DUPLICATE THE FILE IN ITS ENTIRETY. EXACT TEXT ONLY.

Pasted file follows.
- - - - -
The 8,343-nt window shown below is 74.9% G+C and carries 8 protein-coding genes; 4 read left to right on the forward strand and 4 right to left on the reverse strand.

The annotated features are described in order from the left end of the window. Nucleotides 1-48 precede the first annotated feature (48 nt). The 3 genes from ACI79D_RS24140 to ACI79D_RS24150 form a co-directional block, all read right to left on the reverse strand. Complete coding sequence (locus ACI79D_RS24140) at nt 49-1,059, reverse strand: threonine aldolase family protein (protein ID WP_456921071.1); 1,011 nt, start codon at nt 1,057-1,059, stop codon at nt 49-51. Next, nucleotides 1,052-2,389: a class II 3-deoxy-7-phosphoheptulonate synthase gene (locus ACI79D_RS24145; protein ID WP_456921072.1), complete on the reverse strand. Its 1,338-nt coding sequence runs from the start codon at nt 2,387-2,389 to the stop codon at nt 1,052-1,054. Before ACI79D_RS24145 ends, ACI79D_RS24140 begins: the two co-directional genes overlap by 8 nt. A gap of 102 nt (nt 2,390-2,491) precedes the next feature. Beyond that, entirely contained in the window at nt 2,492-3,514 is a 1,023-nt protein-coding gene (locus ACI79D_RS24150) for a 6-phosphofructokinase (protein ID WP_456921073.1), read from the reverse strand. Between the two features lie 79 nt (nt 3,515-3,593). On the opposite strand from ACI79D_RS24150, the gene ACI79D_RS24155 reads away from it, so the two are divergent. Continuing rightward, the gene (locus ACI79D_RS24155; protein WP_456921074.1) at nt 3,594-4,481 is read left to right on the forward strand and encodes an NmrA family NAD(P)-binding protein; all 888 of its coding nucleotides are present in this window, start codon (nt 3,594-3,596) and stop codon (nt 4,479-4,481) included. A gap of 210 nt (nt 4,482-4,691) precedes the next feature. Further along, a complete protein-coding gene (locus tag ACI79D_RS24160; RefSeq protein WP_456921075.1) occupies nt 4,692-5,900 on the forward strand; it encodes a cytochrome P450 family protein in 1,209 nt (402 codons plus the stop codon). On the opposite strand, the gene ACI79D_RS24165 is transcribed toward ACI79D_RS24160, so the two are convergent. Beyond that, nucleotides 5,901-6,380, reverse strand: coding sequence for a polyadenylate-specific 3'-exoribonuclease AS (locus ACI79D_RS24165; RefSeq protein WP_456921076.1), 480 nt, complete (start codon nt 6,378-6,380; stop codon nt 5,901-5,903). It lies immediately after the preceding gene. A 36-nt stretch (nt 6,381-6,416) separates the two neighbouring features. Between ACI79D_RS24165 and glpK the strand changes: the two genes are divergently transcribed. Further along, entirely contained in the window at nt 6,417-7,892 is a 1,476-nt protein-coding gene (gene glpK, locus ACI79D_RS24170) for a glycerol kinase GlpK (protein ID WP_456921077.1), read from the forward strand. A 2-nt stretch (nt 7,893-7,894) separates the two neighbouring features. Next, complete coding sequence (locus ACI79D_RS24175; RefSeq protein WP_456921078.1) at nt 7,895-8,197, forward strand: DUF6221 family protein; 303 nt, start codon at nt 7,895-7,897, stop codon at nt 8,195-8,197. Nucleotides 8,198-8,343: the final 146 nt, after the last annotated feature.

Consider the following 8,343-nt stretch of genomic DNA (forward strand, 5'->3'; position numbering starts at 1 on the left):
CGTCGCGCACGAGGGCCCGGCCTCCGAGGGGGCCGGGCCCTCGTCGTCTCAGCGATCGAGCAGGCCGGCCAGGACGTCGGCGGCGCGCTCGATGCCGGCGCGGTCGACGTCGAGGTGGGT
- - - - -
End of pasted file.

The 8,343-nt window shown below is 74.9% G+C and carries 8 protein-coding genes; 4 read left to right on the forward strand and 4 right to left on the reverse strand.

The annotated features are described in order from the left end of the window. Nucleotides 1-48 precede the first annotated feature (48 nt). The 3 genes from ACI79D_RS24140 to ACI79D_RS24150 form a co-directional block, all read right to left on the reverse strand. Complete coding sequence (locus ACI79D_RS24140) at nt 49-1,059, reverse strand: threonine aldolase family protein (protein ID WP_456921071.1); 1,011 nt, start codon at nt 1,057-1,059, stop codon at nt 49-51. Next, nucleotides 1,052-2,389: a class II 3-deoxy-7-phosphoheptulonate synthase gene (locus ACI79D_RS24145; protein ID WP_456921072.1), complete on the reverse strand. Its 1,338-nt coding sequence runs from the start codon at nt 2,387-2,389 to the stop codon at nt 1,052-1,054. Before ACI79D_RS24145 ends, ACI79D_RS24140 begins: the two co-directional genes overlap by 8 nt. A gap of 102 nt (nt 2,390-2,491) precedes the next feature. Beyond that, entirely contained in the window at nt 2,492-3,514 is a 1,023-nt protein-coding gene (locus ACI79D_RS24150) for a 6-phosphofructokinase (protein ID WP_456921073.1), read from the reverse strand. Between the two features lie 79 nt (nt 3,515-3,593). On the opposite strand from ACI79D_RS24150, the gene ACI79D_RS24155 reads away from it, so the two are divergent. Continuing rightward, the gene (locus ACI79D_RS24155; protein WP_456921074.1) at nt 3,594-4,481 is read left to right on the forward strand and encodes an NmrA family NAD(P)-binding protein; all 888 of its coding nucleotides are present in this window, start codon (nt 3,594-3,596) and stop codon (nt 4,479-4,481) included. A gap of 210 nt (nt 4,482-4,691) precedes the next feature. Further along, a complete protein-coding gene (locus tag ACI79D_RS24160; RefSeq protein WP_456921075.1) occupies nt 4,692-5,900 on the forward strand; it encodes a cytochrome P450 family protein in 1,209 nt (402 codons plus the stop codon). On the opposite strand, the gene ACI79D_RS24165 is transcribed toward ACI79D_RS24160, so the two are convergent. Beyond that, nucleotides 5,901-6,380, reverse strand: coding sequence for a polyadenylate-specific 3'-exoribonuclease AS (locus ACI79D_RS24165; RefSeq protein WP_456921076.1), 480 nt, complete (start codon nt 6,378-6,380; stop codon nt 5,901-5,903). It lies immediately after the preceding gene. A 36-nt stretch (nt 6,381-6,416) separates the two neighbouring features. Between ACI79D_RS24165 and glpK the strand changes: the two genes are divergently transcribed. Further along, entirely contained in the window at nt 6,417-7,892 is a 1,476-nt protein-coding gene (gene glpK, locus ACI79D_RS24170) for a glycerol kinase GlpK (protein ID WP_456921077.1), read from the forward strand. A 2-nt stretch (nt 7,893-7,894) separates the two neighbouring features. Next, complete coding sequence (locus ACI79D_RS24175; RefSeq protein WP_456921078.1) at nt 7,895-8,197, forward strand: DUF6221 family protein; 303 nt, start codon at nt 7,895-7,897, stop codon at nt 8,195-8,197. Nucleotides 8,198-8,343: the final 146 nt, after the last annotated feature.

Consider the following 8,343-nt stretch of genomic DNA (forward strand, 5'->3'; position numbering starts at 1 on the left):
CGTCGCGCACGAGGGCCCGGCCTCCGAGGGGGCCGGGCCCTCGTCGTCTCAGCGATCGAGCAGGCCGGCCAGGACGTCGGCGGCGCGCTCGATGCCGGCGCGGTCGACGTCGAGGTGGGT